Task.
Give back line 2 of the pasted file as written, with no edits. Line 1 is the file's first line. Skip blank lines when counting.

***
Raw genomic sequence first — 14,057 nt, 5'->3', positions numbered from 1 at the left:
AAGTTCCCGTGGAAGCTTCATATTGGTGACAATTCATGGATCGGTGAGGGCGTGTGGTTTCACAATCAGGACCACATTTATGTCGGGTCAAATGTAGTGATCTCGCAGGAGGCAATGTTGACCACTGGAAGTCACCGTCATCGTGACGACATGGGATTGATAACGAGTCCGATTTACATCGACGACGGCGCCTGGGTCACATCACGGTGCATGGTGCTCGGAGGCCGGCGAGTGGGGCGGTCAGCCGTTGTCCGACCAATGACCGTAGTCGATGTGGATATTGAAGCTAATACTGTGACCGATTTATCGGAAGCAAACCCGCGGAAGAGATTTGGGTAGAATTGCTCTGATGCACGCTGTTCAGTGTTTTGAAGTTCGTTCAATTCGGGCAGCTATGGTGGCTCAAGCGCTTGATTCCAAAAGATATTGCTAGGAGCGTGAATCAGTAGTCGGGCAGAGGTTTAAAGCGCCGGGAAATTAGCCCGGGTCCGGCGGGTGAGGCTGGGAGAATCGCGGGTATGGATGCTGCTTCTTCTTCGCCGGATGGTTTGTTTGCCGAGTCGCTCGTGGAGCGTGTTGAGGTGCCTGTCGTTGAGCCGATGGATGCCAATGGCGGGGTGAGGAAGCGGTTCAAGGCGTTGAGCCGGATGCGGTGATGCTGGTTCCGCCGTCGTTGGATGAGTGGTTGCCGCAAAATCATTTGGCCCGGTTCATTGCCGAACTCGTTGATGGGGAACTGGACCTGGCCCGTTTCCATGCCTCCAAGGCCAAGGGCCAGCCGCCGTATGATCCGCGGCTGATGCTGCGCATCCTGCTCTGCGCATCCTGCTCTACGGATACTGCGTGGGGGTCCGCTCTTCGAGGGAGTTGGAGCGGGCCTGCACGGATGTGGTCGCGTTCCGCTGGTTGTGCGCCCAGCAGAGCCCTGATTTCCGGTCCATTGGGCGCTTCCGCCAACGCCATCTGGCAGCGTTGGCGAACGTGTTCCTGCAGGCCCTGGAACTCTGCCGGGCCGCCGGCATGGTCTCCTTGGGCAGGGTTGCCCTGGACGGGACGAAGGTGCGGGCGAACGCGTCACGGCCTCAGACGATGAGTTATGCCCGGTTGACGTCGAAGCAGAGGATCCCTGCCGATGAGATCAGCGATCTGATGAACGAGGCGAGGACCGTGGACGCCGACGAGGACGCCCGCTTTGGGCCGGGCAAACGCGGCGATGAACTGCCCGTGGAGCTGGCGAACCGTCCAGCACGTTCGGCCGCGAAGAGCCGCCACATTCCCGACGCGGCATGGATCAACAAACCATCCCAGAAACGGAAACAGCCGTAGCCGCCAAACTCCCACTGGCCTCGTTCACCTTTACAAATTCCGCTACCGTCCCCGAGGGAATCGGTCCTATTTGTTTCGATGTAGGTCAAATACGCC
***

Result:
AAGTTCCCGTGGAAGCTTCATATTGGTGACAATTCATGGATCGGTGAGGGCGTGTGGTTTCACAATCAGGACCACATTTATGTCGGGTCAAATGTAGTGATCTCGCAGGAGGCAATGTTGACCACTGGAAGTCACCGTCATCGTGACGACATGGGATTGATAACGAGTCCGATTTACATCGACGACGGCGCCTGGGTCACATCACGGTGCATGGTGCTCGGAGGCCGGCGAGTGGGGCGGTCAGCCGTTGTCCGACCAATGACCGTAGTCGATGTGGATATTGAAGCTAATACTGTGACCGATTTATCGGAAGCAAACCCGCGGAAGAGATTTGGGTAGAATTGCTCTGATGCACGCTGTTCAGTGTTTTGAAGTTCGTTCAATTCGGGCAGCTATGGTGGCTCAAGCGCTTGATTCCAAAAGATATTGCTAGGAGCGTGAATCAGTAGTCGGGCAGAGGTTTAAAGCGCCGGGAAATTAGCCCGGGTCCGGCGGGTGAGGCTGGGAGAATCGCGGGTATGGATGCTGCTTCTTCTTCGCCGGATGGTTTGTTTGCCGAGTCGCTCGTGGAGCGTGTTGAGGTGCCTGTCGTTGAGCCGATGGATGCCAATGGCGGGGTGAGGAAGCGGTTCAAGGCGTTGAGCCGGATGCGGTGATGCTGGTTCCGCCGTCGTTGGATGAGTGGTTGCCGCAAAATCATTTGGCCCGGTTCATTGCCGAACTCGTTGATGGGGAACTGGACCTGGCCCGTTTCCATGCCTCCAAGGCCAAGGGCCAGCCGCCGTATGATCCGCGGCTGATGCTGCGCATCCTGCTCTGCGCATCCTGCTCTACGGATACTGCGTGGGGGTCCGCTCTTCGAGGGAGTTGGAGCGGGCCTGCACGGATGTGGTCGCGTTCCGCTGGTTGTGCGCCCAGCAGAGCCCTGATTTCCGGTCCATTGGGCGCTTCCGCCAACGCCATCTGGCAGCGTTGGCGAACGTGTTCCTGCAGGCCCTGGAACTCTGCCGGGCCGCCGGCATGGTCTCCTTGGGCAGGGTTGCCCTGGACGGGACGAAGGTGCGGGCGAACGCGTCACGGCCTCAGACGATGAGTTATGCCCGGTTGACGTCGAAGCAGAGGATCCCTGCCGATGAGATCAGCGATCTGATGAACGAGGCGAGGACCGTGGACGCCGACGAGGACGCCCGCTTTGGGCCGGGCAAACGCGGCGATGAACTGCCCGTGGAGCTGGCGAACCGTCCAGCACGTTCGGCCGCGAAGAGCCGCCACATTCCCGACGCGGCATGGATCAACAAACCATCCCAGAAACGGAAACAGCCGTAGCCGCCAAACTCCCACTGGCCTCGTTCACCTTTACAAATTCCGCTACCGTCCCCGAGGGAATCGGTCCTATTTGTTTCGATGTAGGTCAAATACGCC